Last weekend I did a range test slash back-country ride on the VX-1. I decided to cruise unhurriedly to a campground on the Battenkill River (really just a stream) where my family used to go in the Summer. It was about 29 miles there, and maybe a bit longer for the ride home, so since I had guesstimated the bike's range at 60 miles before I had to start using the "invisible reserve" resulting from the pack being larger (about 60AH) than the bike "thought" (40AH), I arranged for a return trip partial recharge, just in case. There was only one non-Tesla location on PlugShare in the area, but it turned out to be right on my route, so after making arrangements I stopped on the way out to meet Sean, who has both a J-1772 station and 120 volt outlet available, and show him the bike.
I was running a little late by then, though: I had planned to leave at about 5:00pm, and when the charge indicator showed a full 17 bars at 4:00Pm, I thought I was on track - about an hour for equalizing seemed right. By 5:30PM, though, the bike was still doing the EQ, albeit with a charge rate that had tapered to 300 watts, with the voltage at 142-143, alternating back and forth. I gave it until 5:45Pm, and with the charger running at only 200 watts, I figured I was close enough to full. I took the scenic, lower-consumption route around the ridge that runs near my house, and when I reached Sean's place, about 10 miles from home, I was still seeing 15 bars. We talked for about ten minutes, he admired the bike, and I was on my way again, telling him I'd stop on the way back if needed.
I took it fairly easy on the ride out, avoiding getting up to 55MPH on the few stretches where that was the legal limit, instead waving cars around me and staying at 40-50MPH, mostly. There are quite a few smaller hills on Route 67 here, though, so it was a fair test of gentle country road riding range. I was at 9 bars when I passed the campground, but I wanted to ride just a couple of miles farther on, to visit the covered bridge where we used to swim and fish. The spot was just as I remembered it, but it was also crowded with young people, so I only stayed a few minutes, then headed back to the campground.
I knew the place had RV hookups, with water and power at quite a few sites, so I was hopeful that I could rent a site and then use it for just a couple of hours, so I could recharge there, by the river, instead of in Sean's driveway.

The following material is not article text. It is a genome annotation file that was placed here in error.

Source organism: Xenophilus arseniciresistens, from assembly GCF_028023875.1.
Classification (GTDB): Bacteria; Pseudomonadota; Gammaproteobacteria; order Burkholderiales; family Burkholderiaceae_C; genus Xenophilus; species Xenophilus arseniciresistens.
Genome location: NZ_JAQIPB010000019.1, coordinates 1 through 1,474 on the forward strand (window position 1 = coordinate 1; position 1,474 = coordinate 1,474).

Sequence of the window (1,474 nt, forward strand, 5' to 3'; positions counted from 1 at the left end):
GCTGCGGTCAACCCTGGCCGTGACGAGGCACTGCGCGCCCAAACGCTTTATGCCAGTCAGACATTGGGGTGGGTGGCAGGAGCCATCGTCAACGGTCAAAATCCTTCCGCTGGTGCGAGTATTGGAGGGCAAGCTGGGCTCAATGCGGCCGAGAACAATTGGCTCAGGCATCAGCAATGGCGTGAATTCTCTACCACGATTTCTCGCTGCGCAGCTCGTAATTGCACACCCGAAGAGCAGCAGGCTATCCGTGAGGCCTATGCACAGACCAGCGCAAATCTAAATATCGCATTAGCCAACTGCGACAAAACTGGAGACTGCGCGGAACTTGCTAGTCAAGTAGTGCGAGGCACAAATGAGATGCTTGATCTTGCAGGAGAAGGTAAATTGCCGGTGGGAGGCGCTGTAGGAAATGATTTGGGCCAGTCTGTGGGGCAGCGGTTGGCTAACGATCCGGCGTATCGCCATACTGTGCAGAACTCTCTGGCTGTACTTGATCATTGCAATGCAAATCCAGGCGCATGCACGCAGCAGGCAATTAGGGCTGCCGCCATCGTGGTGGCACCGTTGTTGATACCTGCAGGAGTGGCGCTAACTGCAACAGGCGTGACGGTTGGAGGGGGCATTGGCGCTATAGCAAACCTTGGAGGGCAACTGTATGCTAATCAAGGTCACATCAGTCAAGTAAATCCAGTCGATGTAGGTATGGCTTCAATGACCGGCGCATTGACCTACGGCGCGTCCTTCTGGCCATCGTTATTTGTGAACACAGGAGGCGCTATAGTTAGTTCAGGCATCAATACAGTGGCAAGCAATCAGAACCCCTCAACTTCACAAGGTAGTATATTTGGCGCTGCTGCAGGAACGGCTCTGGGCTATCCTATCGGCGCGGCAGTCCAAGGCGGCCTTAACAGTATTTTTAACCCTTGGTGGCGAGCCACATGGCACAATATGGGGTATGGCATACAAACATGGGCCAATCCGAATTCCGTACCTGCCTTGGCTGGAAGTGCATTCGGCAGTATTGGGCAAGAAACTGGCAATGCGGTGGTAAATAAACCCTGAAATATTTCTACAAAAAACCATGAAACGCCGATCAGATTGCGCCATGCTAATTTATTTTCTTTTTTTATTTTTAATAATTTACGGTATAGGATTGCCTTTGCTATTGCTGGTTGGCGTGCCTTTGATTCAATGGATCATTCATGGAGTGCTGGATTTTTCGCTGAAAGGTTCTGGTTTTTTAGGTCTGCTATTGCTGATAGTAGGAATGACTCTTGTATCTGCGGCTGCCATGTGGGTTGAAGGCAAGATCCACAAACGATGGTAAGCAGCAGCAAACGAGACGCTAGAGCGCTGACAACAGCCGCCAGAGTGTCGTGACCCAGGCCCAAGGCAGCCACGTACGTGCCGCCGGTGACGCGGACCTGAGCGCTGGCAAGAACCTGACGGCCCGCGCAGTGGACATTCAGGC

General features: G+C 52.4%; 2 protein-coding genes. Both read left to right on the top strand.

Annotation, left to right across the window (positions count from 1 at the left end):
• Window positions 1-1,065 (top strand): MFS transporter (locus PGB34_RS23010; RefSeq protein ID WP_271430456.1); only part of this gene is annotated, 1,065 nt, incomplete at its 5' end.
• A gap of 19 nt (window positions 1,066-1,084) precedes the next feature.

The campground is under new ownership, a nice enough woman and her very nice daughter. I was told I could get a "day pass" for a site for $15, and to enjoy myself. I bought the pass, and gave her $20. (Money is finally not a big issue for me, these days.) The dirt road to the river was the same, long and very dusty, but I got though without another vehicle "dusting" me. I had been told to pick any empty site, so I chose one near the river, albeit not actually on the bank. I had had the foresight to bring along the NEMA TT-30 (120 volts, 30 amps, triangular prong pattern) to NEMA 5-15/20 household plug adapter I picked up a while back for my Leaf, and while the site's power box had a standard 120 volt GFCI adapter, it was "upside down" as is now the fashion, to make it easier to get the ground prong in when it's dark. That would have worked OK, but I used the adapter, instead, and it worked like a charm. The bike started charging, and I hiked to the bathroom (much nicer than when I was a teenager) and then settled down on a rock shelf on the river bank to relax.
I had planned to stay until actual night fell, but we've been having slightly unusual Summer weather this year: fairly warm temps (~85F) but with very low humidity, and like the previous night the temperature started to drop quickly as the sun reached the horizon. I decided to leave at 8:00pm, only an hour or so after arriving. I added a turtleneck shirt under my jacket, thought it over a moment, then also donned the light open-face balaclava I had thought to bring. The bike, meanwhile, had charged from either 8 or 9 bars to 10 or eleven - I figured it had added about 1.5 actual bars to the charge, and since there would be an elevation drop on the ride home, I felt that this was enough. I didn't take it as easy on the bike on the ride home, riding at 55MPH where it was allowed, and 45 for most of the rest of the route. It was just reaching full dark outside as I arrived home. I wanted to "even out" the trip odometer, so I rode a few extra blocks after having taken a side trip to a cemetery on my way back. I arrived home with 67 miles on the trip meter, and exactly two bars showing on the charge gauge - the third one dropped about 100 feet from my house. I wasn't sure if I should charge immediately or not; I ended up letting it cool for about 90 minutes in my garage, and then later charged it only to 5 bars / 139 volts, leaving it to cool off fully afterwards. I recharged to 15 bars the day after that. The bike performed flawlessly (possibly excepting the annoying chirping noise under load from the rear) and since I added slightly less charge than was left showing on the gauge when I arrived, I figure I can ride for 70 miles on back roads, and probably 60 miles with more highway riding included. It was a good ride!